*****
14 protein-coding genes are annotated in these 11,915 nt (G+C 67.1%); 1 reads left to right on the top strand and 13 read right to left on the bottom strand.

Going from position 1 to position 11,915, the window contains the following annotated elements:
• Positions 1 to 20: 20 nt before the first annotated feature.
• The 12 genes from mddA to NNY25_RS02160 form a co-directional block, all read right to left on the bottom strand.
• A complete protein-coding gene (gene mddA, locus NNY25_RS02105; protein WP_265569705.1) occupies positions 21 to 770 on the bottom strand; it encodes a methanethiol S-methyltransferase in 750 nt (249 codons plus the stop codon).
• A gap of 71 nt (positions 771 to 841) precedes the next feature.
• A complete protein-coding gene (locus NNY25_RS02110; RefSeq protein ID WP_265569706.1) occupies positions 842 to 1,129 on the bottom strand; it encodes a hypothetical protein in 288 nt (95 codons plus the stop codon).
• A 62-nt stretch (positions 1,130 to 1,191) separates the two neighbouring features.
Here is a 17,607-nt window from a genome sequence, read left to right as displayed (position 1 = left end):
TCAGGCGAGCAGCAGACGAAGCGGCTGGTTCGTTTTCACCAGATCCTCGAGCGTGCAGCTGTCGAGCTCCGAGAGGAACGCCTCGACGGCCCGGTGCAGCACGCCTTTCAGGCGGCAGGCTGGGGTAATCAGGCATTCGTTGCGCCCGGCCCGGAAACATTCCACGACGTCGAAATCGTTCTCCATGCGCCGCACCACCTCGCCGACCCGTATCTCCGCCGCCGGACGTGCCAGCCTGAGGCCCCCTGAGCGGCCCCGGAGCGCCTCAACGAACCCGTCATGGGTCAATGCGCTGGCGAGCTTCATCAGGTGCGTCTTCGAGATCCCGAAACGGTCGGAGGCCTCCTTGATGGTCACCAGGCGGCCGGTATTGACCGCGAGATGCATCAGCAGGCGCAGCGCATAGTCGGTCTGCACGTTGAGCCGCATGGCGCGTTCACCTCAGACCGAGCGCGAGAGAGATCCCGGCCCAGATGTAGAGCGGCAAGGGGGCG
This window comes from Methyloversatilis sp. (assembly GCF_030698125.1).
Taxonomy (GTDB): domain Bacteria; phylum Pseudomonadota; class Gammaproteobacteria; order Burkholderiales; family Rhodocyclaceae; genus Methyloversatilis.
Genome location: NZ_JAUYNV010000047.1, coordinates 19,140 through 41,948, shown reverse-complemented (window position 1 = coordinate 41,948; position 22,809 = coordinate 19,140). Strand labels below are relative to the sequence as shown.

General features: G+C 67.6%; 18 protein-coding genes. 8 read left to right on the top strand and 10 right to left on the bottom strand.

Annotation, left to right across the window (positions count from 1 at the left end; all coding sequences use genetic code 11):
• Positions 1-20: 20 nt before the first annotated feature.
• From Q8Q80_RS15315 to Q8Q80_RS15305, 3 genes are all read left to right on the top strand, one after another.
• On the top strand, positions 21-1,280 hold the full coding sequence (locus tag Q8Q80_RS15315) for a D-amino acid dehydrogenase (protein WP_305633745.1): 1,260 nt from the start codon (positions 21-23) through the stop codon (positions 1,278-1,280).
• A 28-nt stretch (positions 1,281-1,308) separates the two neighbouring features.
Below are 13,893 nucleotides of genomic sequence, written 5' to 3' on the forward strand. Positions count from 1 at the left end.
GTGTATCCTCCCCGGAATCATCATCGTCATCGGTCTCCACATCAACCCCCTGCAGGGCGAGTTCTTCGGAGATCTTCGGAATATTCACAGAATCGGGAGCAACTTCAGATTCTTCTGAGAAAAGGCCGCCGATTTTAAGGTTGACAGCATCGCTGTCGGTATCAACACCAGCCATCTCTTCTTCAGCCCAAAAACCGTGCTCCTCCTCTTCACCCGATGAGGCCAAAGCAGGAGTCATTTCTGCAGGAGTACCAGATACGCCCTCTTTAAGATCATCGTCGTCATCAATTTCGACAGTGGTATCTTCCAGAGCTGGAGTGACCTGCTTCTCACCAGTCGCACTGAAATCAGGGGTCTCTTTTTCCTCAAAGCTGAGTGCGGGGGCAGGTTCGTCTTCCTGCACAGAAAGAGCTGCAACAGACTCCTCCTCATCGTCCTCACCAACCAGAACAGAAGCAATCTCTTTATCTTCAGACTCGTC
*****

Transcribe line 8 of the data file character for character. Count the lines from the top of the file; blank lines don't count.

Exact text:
• A 62-nt stretch (positions 1,130 to 1,191) separates the two neighbouring features.